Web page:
I started my first potatoes this month! I’ve never grown potatoes but I had a rather large bag of spuds sprouting in the pantry to I went ahead and put them in the ground. I had very little hope for anything, but they are all {ALL} growing green leaves and looking really good! I honestly can’t believe it. I *think* they are New Potatoes, but I’m not sure if that just means young potatoes, so who knows what we’ll end up with.

How’s your garden growing?

in the garden :: September 28

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Panoramic | I’m standing in the southeast corner of the garden. House is due north.

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From southeast corner looking west-ish.

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From southeast corner looking north.

This is the first weekend we spent any significant time in the garden, so things were looking pretty sad! We’ve been eating gobs and gobs of Sungold Cherry {our all-time family favorite}, slicers and paste tomatoes, plus raspberries, but we’ve been kind of ignoring everything else… So, we had Betty over on Saturday to show us around and help identify weeds/plants. Turns out what I thought was dill is actually fennel, and what I was hoping was some kind of cover crop is really weeds… So I yanked out everything that doesn’t belong, and put together a plan for the winter.

I pulled about half of the basil plants today – they’d gotten so overgrown our last meal with the stuff was just awful.. There seems to be some new growth on a few of the plants, though, so I just hacked them back to see if anything tender comes up. The beans in the last picture are an unidentified white/golden wax bean. They were beyond edible when we moved in, so I’m leaving them there to see if we can harvest seed for next year. The chard has been here all along and even though it’s only rained 3{?} times since we moved in six weeks go, seems to be going strong. I’m hoping to eat up the big leaves this week and maybe throw some kind of blanket on it when the frost comes; just to see what happens. There are two prolific and healthy green pepper plants, but we just aren’t green pepper eaters, so they’re sitting there, looking beautiful. I really should take them to the farmers market or something! Next year we’ll plant some sweet orange peppers…yum… I hacked back the asparagus because it was beginning to turn  yellow, but then felt some anxiety that I had acted too soon. In add to my guilt, Betty said she usually waits till very early spring/late winter to cut it back…The video I found said to cut it in the fall and then cover with 2″ compost and straw, so we’re heading into town tomorrow to pick some up from the co-op. It’s a 30-foot bed of 4-year-old asparagus and it’s one of the main reasons I wanted to buy this place – I have to keep it alive!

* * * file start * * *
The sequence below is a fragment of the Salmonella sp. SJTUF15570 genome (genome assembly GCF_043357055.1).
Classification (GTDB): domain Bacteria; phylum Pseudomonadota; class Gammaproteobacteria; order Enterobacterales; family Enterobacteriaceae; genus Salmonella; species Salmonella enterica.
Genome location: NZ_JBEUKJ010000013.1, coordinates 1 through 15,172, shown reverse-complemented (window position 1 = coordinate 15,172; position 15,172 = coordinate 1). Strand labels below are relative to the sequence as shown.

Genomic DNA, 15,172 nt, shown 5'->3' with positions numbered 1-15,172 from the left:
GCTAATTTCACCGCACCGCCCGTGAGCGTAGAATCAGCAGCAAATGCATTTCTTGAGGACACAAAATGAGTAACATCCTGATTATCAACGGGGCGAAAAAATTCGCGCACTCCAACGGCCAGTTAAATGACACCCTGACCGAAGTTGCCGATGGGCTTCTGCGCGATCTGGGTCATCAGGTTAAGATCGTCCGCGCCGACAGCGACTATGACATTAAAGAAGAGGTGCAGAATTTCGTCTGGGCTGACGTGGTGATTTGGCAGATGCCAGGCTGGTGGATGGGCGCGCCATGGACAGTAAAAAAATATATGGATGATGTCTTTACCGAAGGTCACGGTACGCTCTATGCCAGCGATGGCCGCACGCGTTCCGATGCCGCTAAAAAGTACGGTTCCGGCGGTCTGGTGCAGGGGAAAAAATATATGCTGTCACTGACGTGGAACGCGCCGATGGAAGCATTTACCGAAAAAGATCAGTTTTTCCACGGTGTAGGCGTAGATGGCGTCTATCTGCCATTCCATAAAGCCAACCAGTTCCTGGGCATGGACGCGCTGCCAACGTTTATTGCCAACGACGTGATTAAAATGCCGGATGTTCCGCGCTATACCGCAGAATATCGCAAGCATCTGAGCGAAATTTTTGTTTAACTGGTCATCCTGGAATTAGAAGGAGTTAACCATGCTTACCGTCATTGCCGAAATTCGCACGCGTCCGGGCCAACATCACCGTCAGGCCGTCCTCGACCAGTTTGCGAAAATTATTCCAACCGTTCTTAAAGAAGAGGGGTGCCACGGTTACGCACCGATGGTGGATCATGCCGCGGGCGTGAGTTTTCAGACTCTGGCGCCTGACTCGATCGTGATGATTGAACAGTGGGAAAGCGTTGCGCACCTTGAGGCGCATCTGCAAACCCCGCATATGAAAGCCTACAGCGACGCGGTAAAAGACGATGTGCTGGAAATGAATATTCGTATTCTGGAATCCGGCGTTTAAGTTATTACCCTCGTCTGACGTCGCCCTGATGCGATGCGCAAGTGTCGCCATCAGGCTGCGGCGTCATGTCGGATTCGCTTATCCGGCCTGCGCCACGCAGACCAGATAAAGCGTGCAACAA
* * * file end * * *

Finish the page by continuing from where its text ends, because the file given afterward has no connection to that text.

I am hoping to use a raised bed hoop house over one bed {the one with black PVC pipe} and plant lettuce, spinach and kale inside. I have Napoli Carrots {Eliot Coleman’s favorite for winter growing} on the way. I ordered garlic sets {our playroom smells SO good} and onion sets to put in when the weather really cools off. Then I’ll broadcast some kind of cover crop over the remaining beds and keep my fingers crossed till spring comes. If we’re very very lucky we’ll have fresh food through the winter! If not, well…. c’est la vie! {OvO}